The heavy-hitters of the 2020 field finally had a chance to share a debate stage Thursday night—and despite the fact they're all rivals in the polls, the candidates largely seemed unwilling to pit themselves against each other. With one notable exception, that is. Former Housing Secretary Julián Castro was quick to take on former Vice President Joe Biden throughout Thursday's debate, sparking a rare combative moment that the other candidates quickly shut down. Castro went against Biden over his health care plan, which he stated would leave 10 million people uninsured and require Americans to opt-in. When Biden insisted that Americans wouldn't have to opt into the plan, Castro responded by criticizing Biden's memory, saying, “But you just said that two minutes ago! . . . Are you forgetting what you said two minutes ago?” The former Obama administration official then doubled down on his attack, informing Biden: “I'm fulfilling the legacy of Barack Obama , and you're not.” (“That'll be a surprise to him,” Biden responded.)
Castro's line of attack against Biden didn't sit well with the other politicians onstage, who decried the partisan in-fighting on display. “This is why presidential debates are becoming unwatchable,” Mayor Pete Buttigieg cut in to say, starting in on a diatribe. “This reminds everybody of what they can not stand about Washington.” Castro interrupted Buttigieg, saying, “That's called an election. This is what we're here for.” But Senator Amy Klobuchar pushed back, telling Castro, “But a house divided cannot stand.” Castro launched another attack on Biden later in the debate, after moderator Jorge Ramos called out Biden for the number of deported immigrants under President Obama. “The president did the best thing that he could,” Biden said, adding when asked about his own role, “I'm the Vice President.” “My problem with Vice President Biden . . . is every time something good about Barack Obama comes up, he says ‘Oh, I was there, I was there, I was there, that's me too,’” Castro said. “And then every time somebody tries to question the administration we were both a part of, he says, ‘Well, that was the president.’ He wants to take credit for Obama's work but not have to answer to any questions.” (Biden's response: “I stand with Barack Obama all eight years—good, bad and indifferent.”)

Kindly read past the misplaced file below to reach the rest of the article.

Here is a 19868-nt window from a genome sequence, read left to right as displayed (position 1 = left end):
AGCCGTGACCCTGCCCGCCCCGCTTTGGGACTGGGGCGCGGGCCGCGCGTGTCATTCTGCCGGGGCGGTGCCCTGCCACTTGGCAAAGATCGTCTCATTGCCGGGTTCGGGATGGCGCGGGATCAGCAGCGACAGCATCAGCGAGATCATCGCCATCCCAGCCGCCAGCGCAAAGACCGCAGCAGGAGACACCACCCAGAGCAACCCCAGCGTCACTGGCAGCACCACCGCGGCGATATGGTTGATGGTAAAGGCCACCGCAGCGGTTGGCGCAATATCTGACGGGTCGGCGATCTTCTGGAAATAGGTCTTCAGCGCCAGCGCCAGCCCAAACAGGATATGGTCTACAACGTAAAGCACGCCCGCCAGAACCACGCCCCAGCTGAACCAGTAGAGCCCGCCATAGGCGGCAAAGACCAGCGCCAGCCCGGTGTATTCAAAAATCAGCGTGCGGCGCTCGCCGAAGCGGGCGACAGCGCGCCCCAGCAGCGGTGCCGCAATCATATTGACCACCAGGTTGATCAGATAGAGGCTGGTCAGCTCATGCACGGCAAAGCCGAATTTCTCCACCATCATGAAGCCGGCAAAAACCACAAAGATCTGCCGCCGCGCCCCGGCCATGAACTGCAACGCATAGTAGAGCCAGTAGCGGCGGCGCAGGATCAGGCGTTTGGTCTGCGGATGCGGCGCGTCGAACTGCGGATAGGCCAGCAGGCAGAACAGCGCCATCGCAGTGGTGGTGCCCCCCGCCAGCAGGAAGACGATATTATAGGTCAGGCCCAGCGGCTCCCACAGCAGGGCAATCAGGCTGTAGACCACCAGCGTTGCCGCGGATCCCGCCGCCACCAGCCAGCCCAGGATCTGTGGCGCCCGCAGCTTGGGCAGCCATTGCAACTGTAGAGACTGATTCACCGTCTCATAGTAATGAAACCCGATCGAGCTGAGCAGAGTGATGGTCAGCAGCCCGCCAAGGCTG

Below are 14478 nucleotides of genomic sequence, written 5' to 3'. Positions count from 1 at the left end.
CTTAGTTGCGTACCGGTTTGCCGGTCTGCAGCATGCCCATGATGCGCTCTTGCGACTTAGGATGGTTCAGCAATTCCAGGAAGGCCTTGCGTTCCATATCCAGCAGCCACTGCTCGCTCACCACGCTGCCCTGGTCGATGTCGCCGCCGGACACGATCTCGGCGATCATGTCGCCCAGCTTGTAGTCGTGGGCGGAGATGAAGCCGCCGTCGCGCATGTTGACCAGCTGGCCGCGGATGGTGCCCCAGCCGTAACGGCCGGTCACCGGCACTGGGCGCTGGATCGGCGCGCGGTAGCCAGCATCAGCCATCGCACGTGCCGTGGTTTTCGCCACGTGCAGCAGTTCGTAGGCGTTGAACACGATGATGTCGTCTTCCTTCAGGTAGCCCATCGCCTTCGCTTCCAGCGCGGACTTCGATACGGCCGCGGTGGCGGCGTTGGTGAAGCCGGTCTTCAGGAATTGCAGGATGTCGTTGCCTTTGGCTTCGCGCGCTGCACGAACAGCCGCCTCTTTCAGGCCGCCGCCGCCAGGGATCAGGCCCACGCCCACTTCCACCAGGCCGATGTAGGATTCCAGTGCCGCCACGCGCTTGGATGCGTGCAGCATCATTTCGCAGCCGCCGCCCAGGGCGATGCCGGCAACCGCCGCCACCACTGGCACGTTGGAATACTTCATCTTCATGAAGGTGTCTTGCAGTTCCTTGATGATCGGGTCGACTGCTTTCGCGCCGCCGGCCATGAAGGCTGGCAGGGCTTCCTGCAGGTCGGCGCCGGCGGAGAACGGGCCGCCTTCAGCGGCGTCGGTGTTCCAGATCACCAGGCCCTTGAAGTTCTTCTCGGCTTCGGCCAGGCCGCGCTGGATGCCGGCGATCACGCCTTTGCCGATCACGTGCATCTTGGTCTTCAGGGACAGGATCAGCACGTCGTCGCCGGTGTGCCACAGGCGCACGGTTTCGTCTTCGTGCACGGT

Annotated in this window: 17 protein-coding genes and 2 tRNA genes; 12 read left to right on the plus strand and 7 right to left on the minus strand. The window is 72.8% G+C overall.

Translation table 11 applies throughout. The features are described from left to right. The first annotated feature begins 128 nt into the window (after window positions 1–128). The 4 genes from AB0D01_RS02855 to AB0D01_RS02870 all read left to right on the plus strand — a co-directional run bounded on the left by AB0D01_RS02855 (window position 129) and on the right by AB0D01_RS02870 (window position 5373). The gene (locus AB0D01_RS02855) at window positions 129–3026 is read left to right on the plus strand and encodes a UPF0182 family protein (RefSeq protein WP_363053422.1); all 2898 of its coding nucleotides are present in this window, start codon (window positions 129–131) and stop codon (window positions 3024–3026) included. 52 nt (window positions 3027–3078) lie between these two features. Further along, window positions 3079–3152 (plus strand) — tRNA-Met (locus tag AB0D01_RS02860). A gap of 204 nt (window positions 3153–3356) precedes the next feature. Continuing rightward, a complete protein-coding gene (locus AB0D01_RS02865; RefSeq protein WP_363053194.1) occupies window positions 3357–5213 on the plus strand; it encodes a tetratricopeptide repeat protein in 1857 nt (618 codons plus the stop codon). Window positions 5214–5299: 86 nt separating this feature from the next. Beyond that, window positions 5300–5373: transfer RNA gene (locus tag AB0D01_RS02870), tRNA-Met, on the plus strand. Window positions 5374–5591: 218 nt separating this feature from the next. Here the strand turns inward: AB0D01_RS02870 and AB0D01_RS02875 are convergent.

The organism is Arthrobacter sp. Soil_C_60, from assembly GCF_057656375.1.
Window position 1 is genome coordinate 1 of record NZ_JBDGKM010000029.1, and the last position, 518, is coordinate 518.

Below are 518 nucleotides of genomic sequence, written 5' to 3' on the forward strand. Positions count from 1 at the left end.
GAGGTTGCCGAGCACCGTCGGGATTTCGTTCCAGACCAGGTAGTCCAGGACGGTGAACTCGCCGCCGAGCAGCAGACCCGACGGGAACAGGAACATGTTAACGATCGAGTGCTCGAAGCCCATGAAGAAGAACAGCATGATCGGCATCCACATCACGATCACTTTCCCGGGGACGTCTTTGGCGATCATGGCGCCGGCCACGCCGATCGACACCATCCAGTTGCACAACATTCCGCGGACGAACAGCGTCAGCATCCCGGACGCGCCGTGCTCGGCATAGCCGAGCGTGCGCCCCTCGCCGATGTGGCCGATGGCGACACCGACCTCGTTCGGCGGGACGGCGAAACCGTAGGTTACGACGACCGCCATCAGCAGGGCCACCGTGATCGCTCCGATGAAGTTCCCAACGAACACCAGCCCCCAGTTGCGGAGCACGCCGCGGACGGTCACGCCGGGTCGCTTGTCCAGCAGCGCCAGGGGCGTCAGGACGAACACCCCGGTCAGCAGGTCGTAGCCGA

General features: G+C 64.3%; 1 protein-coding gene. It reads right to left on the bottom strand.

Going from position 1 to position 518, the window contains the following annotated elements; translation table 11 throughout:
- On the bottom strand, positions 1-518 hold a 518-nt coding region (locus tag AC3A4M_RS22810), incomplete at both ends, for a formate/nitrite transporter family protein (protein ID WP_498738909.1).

The candidates' admonishment of Castro's attack on Biden was in line with the overarching civility of Thursday's debate, which contained the usual policy differences—Senators Bernie Sanders and Elizabeth Warren defending Medicare for All against the more moderate candidates, Sen. Kamala Harris hitting back against Biden's suggestion that she can't use executive action to ban assault weapons—but was characterized overall by the candidates' unity. The politicians consistently emphasized how little the differences in their policies matter when compared against those of President Donald Trump , framing defeating him as their primary priority, and readily gave other candidates credit for their actions. Former Rep. Beto O'Rourke was repeatedly praised for his compassionate response to the El Paso shooting, and candidates credited Sanders for his work to make Medicare for All a mainstream issue. “The differences among us Democrats on the stage are not as great as the urgency for us to unite as a party, not just to beat Donald Trump, but to unite America in common cause and common purpose,” Sen. Cory Booker said in his opening statement.
Castro going on the offensive against Biden also showed the folly of attacking the former vice president, who may be the front-runner all the other candidates have to beat, but is also the jovial and beloved “Uncle Joe.” Lobbing personal attacks at the vice president, candidates are learning, just doesn't work—not for Rep. Eric Swalwell , who took aim at Biden's age and told him to “pass the torch” in the June debate before swiftly dropping out of the race, and seemingly not for Castro. Facing a general election opponent who loves to bully his rivals and point out their flaws, the 2020 Democrats are so far signaling that they're unwilling to accept a race that stoops to Trump's level. But while the candidates may resist attacking each other, they proved Thursday that they're all too willing to focus their judgement on Trump instead. “I have a few words for Donald Trump, who we all know is watching,” Harris said in her opening statement, going on to point out Trump's “12,000 lies” and the fact that “the only reason you've not been indicted is because there was a memo in the Department of Justice that says a sitting president cannot be charged with a crime.”
Advertisement “Here's what you don't get: What you don't get is that the American people are so much better than this. And we know that the vast majority of us have so much more in common than what separates us, regardless of our race, where we live, or the party with which we're registered to vote. And I plan on focusing on our common issues, our common hopes and desires, and in that way, unifying our country, winning this election, and turning the page for America,” Harris continued. “And now, President Trump, you can go back to watching Fox News.”